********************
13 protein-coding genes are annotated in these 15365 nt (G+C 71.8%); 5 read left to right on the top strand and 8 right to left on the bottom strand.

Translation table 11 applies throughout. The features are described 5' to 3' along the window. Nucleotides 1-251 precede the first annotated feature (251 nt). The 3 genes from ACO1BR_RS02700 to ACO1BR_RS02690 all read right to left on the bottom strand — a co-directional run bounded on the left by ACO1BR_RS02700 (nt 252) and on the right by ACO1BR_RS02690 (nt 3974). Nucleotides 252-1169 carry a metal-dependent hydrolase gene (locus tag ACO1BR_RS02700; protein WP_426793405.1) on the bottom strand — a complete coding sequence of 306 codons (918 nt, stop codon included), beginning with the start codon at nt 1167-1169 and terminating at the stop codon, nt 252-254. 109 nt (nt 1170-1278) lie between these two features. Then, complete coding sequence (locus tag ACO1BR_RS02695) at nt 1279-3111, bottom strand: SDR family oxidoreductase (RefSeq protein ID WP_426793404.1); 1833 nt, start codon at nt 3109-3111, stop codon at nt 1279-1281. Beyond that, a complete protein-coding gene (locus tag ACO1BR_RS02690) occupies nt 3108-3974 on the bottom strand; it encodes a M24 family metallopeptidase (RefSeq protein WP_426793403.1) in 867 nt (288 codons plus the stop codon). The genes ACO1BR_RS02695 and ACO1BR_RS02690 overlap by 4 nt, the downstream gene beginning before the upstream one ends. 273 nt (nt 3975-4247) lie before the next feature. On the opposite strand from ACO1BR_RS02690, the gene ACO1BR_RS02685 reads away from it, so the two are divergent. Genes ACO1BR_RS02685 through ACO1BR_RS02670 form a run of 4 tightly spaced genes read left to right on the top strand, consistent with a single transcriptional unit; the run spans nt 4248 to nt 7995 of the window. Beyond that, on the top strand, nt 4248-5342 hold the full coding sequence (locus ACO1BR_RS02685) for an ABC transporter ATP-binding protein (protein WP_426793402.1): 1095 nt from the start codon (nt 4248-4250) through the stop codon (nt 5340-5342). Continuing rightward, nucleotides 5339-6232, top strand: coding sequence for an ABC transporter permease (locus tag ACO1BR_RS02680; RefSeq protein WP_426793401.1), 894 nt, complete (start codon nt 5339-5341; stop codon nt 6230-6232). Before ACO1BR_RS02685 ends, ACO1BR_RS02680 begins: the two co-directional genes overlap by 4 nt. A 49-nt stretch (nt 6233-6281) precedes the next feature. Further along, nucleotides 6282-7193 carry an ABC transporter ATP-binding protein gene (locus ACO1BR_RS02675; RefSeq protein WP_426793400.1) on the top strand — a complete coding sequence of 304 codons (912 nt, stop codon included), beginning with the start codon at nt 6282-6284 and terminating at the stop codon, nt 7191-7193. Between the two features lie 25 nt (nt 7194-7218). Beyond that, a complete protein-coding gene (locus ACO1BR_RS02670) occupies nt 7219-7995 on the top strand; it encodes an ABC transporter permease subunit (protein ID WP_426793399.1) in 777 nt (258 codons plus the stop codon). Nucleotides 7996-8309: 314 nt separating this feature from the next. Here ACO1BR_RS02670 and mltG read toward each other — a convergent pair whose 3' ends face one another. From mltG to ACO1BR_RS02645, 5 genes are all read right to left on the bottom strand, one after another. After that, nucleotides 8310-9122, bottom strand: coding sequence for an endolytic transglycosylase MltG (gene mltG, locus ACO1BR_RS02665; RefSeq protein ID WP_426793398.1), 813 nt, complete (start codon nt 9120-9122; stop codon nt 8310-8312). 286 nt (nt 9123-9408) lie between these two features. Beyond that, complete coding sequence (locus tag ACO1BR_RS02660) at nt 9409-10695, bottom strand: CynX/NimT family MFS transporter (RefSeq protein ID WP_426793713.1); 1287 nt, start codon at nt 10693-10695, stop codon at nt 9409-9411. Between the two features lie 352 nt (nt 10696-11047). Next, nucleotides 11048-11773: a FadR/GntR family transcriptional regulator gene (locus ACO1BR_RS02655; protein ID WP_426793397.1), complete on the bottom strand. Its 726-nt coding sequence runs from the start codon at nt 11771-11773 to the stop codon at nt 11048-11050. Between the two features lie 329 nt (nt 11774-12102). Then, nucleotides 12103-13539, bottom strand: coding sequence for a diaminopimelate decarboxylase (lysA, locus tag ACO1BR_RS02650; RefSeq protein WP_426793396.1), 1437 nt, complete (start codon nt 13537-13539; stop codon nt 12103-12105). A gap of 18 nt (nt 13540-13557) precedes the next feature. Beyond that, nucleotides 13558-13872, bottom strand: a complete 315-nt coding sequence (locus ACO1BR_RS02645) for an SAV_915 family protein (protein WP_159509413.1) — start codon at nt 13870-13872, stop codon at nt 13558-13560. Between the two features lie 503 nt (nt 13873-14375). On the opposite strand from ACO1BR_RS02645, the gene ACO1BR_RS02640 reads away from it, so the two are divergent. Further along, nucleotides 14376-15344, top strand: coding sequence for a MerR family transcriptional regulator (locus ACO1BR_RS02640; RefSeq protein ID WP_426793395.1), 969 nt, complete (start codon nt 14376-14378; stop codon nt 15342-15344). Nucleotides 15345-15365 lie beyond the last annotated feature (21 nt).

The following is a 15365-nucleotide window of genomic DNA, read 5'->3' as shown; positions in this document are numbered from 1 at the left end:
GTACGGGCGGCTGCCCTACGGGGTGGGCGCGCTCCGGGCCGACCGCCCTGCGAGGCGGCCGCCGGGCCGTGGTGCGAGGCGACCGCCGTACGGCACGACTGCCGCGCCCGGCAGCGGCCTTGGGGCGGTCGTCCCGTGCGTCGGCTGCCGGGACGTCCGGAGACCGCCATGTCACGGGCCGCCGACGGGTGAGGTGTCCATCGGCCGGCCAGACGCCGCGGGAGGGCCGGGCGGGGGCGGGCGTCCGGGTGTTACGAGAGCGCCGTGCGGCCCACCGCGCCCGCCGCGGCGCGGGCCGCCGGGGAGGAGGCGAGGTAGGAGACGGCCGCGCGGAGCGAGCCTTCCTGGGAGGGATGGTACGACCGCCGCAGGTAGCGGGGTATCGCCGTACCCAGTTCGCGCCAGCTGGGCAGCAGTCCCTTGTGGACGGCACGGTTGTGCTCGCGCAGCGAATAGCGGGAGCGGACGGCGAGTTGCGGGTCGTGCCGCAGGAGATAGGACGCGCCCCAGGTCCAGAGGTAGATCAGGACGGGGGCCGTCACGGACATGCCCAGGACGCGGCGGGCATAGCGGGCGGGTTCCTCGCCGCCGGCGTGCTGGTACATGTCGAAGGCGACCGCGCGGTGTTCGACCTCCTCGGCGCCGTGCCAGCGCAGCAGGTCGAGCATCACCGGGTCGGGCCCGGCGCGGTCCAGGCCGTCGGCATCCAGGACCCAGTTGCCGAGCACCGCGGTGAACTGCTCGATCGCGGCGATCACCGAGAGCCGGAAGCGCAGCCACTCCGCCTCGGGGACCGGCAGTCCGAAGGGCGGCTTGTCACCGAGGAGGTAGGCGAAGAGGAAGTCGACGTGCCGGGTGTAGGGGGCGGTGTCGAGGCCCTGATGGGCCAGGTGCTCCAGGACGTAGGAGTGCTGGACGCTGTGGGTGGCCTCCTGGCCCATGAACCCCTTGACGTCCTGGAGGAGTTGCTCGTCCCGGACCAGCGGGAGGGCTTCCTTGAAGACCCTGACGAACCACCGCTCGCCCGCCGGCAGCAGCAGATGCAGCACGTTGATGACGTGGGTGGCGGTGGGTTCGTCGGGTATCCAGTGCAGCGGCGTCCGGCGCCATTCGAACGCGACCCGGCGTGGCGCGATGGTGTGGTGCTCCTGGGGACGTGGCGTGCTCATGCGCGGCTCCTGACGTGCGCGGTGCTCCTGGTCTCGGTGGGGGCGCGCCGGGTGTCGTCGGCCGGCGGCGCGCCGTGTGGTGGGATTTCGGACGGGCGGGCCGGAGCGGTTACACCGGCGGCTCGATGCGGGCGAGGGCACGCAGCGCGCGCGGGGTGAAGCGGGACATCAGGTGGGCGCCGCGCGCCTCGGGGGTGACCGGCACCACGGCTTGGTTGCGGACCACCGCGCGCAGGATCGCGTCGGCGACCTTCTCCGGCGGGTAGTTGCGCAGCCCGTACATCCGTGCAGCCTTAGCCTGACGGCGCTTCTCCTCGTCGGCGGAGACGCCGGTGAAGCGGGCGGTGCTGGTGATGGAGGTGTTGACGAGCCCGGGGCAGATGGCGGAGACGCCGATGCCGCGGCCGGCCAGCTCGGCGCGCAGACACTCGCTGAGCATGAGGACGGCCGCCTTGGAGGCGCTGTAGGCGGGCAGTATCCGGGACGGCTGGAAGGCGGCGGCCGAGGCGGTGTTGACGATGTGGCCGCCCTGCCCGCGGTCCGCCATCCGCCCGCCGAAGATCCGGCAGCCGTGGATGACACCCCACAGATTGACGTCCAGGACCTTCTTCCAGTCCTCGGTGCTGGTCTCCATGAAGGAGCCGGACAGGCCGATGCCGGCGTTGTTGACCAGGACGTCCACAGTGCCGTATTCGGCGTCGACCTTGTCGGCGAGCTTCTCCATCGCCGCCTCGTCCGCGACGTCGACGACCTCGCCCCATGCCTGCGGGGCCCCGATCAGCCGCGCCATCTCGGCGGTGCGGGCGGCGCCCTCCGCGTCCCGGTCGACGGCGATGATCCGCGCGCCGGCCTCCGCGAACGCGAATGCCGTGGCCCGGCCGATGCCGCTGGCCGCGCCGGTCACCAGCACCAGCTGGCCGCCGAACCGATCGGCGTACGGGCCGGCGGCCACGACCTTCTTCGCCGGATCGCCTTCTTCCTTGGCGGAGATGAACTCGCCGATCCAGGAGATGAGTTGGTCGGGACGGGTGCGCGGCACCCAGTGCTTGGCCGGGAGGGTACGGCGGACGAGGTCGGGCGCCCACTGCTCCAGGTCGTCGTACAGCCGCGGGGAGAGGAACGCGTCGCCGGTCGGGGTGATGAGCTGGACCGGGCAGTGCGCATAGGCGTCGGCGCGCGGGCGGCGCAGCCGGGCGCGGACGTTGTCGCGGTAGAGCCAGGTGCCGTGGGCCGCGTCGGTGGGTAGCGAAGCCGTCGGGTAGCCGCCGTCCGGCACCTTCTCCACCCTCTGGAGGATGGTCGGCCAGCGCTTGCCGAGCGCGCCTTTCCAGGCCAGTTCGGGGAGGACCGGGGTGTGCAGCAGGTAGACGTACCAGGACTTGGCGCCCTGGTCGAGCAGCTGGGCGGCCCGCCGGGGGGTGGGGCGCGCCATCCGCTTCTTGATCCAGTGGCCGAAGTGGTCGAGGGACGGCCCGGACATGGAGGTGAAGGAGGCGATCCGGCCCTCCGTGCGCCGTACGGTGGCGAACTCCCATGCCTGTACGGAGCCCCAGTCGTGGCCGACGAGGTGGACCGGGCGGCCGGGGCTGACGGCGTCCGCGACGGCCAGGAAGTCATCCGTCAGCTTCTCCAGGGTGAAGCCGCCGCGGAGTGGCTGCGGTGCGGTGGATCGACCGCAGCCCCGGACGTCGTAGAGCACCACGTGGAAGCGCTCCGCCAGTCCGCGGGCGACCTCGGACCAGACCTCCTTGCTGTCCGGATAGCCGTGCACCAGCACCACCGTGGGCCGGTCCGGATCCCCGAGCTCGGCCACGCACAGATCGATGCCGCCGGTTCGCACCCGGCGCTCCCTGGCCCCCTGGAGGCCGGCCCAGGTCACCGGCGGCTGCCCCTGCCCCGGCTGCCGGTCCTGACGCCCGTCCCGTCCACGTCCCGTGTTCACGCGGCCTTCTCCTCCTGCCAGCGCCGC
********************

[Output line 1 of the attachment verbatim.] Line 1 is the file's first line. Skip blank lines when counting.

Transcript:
13 protein-coding genes are annotated in these 15365 nt (G+C 71.8%); 5 read left to right on the top strand and 8 right to left on the bottom strand.